On real-time queries, the response time is supposed to be 20 seconds. On eligibility inquiries submitted in batches, overnight responses are deemed compliant. Nachimson said the fast turnarounds enable providers to tell patients in advance, “You haven't met your deductible yet this year, or your coverage is 80/20, the bill is $100, you owe us $20. There is a lot benefit in these (new) standards if the plans use them.”
By not complying with the rules, this particular insurer, which offers coverage in about half of U.S. states, was causing providers “a significant disadvantage in not knowing the full extent of a patient's insurance coverage,” Nachimson said.
After talking with the plan and getting nowhere, Nachimson contacted the CMS, which has enforcement authority for administrative simplification under HIPAA. “We filed a complaint and sent it in to CMS and said these guys are not compliant and showed them 10 or 12 places where they were not,” he said. That was around May. 1. The CMS forwarded his complaint to the payer, he said.
The insurer replied Aug. 1. “They said, 'OK, we're going to change all of these,' ” he said. “The vast majority were done by the beginning of August.” These changes benefit all trading partners of the insurer, not just the one filing the complaint, he noted.
“It's a huge win for providers,” said Robert Tennant, senior policy adviser for the MGMA, particularly as patients face higher deductibles, copayments and other cost-sharing under their plan designs. “It's one thing to miss out on a $20 copay, it's another thing to miss out on a $1,000 deductible.”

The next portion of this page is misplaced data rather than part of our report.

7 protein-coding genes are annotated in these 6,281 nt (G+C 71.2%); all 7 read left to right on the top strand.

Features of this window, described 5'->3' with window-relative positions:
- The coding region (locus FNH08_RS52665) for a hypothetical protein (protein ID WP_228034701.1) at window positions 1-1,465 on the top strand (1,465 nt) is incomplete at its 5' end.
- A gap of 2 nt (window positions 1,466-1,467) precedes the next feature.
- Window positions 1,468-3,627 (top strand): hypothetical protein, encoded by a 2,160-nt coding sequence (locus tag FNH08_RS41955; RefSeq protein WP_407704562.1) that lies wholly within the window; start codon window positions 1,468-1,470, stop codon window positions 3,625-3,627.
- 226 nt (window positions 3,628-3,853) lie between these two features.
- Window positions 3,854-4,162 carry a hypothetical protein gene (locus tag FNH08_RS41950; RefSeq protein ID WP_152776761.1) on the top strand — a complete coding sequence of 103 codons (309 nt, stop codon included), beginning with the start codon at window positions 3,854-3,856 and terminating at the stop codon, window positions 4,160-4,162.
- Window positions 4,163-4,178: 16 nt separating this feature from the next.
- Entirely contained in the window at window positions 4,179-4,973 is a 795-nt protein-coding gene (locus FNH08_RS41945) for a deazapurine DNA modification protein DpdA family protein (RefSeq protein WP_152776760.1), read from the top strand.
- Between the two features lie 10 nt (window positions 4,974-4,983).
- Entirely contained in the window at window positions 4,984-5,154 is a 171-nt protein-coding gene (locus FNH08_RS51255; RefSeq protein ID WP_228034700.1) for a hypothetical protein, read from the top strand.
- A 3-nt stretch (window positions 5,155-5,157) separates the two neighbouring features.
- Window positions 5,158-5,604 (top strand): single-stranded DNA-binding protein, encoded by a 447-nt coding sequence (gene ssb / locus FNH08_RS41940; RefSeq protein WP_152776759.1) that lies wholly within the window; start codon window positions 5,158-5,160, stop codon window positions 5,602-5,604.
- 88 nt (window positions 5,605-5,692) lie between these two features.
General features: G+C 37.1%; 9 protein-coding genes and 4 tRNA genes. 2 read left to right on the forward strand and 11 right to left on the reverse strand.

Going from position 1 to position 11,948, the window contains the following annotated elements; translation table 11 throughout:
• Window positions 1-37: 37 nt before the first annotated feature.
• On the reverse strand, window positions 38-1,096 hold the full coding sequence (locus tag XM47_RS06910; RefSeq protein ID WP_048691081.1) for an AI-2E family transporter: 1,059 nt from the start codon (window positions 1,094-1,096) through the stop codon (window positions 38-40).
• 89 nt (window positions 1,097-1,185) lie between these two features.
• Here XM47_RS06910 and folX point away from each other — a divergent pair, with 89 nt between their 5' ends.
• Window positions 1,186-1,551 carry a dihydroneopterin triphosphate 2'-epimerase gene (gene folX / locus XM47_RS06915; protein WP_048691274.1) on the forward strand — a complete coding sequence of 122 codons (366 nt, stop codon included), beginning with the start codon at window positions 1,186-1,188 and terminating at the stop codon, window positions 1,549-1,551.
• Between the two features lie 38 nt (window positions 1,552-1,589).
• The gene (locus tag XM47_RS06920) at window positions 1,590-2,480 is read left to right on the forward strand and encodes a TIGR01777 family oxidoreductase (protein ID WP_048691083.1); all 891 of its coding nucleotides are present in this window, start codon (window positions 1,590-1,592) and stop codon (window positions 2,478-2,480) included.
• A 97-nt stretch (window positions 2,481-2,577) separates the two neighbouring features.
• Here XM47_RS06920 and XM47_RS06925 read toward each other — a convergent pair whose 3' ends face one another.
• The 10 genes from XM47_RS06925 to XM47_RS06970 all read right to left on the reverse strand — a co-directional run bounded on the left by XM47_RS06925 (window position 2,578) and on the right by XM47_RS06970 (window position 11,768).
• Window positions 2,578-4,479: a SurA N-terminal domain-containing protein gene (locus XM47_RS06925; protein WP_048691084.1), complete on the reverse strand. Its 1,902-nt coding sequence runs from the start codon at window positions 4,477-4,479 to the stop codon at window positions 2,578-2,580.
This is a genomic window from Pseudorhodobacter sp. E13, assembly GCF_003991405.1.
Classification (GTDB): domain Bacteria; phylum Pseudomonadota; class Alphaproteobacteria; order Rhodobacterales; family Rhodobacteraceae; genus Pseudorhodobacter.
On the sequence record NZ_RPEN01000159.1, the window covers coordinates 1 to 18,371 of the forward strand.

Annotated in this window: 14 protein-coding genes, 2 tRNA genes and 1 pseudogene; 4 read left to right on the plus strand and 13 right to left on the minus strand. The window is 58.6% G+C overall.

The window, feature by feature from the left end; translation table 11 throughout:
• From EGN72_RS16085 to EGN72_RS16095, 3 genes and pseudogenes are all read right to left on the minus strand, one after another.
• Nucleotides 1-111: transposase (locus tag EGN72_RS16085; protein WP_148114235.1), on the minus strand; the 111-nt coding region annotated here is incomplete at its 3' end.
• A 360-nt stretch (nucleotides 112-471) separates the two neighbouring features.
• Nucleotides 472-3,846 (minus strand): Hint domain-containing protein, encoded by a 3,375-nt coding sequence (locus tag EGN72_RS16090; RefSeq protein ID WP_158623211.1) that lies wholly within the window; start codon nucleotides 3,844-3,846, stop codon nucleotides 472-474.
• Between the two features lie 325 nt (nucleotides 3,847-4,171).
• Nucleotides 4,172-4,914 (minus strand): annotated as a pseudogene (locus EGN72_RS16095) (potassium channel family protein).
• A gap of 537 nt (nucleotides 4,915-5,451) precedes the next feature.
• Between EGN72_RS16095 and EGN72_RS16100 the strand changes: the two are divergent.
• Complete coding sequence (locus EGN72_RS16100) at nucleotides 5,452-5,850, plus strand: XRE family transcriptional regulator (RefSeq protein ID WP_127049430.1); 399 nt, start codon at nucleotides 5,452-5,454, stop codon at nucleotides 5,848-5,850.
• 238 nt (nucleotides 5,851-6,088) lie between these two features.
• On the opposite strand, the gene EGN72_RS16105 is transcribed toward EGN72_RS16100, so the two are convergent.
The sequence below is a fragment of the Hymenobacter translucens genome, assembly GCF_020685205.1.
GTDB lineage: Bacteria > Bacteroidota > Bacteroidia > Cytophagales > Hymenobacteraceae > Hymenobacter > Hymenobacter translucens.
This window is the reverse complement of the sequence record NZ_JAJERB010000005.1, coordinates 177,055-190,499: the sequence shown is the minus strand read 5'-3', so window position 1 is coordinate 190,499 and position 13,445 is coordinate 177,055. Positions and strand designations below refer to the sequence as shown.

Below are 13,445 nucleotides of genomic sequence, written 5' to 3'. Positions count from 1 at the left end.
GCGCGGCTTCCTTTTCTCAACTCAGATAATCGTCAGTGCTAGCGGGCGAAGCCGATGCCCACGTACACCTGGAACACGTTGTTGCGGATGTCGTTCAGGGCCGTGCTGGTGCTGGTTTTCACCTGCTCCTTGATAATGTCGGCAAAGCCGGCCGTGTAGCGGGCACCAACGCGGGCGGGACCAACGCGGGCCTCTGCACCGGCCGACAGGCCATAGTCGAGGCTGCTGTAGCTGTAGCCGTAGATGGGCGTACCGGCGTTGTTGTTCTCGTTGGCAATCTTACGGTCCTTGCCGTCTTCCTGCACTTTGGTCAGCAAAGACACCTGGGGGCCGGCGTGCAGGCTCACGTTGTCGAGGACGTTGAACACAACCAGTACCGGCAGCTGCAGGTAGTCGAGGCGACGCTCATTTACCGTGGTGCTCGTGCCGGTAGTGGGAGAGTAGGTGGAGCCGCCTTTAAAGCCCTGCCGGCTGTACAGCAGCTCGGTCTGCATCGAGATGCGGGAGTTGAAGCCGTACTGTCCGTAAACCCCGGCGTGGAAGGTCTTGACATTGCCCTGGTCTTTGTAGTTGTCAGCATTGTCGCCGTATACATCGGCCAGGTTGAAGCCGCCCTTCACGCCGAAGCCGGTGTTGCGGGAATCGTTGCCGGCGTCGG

Nachimson said he and his client are satisfied with the insurer's remedial actions. “The way this industry moves, three months isn't bad.” Nachimson and other experts say many insurers are not complying with the rules. “I wouldn't say it's endemic, but it's not an uncommon practice for this to happen,” he said. “I would guess there are plenty of health plans, Medicaid included, that are not yet following the rules.”
John Kelly, a principal business adviser at Edifecs, Bellevue, Wash., a claims-management services provider to payers and providers, corroborated that. He said there are some plans with “antiquated systems.” When it comes to state Medicaid programs, he said, lots of people say their transactions “are not compliant.”
Kelly said the state Medicaid agencies “will flat out say, yes, we know. We're working on it.” They “feel a little less threatened that they would get penalized” and thus have been “a little bit slower” to seek compliance.
But clearinghouse officials are reluctant to report noncompliant insurers, said Tim McMullen, executive director of the Cooperative Exchange. “We see our role as clearinghouses to mediate as much as possible.”
Secure EDI's Gonzalez said that for insurers, with all the other healthcare reform issues they face, fixing their systems to meet the electronic reporting requirements to providers on patients' insurance coverage “is not in the top 10 things they're worried about.” He attributed insurers' lack of concern and compliance to their perception of a relaxed federal enforcement climate.
The plans won't focus on these rules, he said, “unless there are fines, and they have to be substantial. The first person to get fined $1 million is going to wake everybody else up.”
Follow Joseph Conn on Twitter: @MHJConn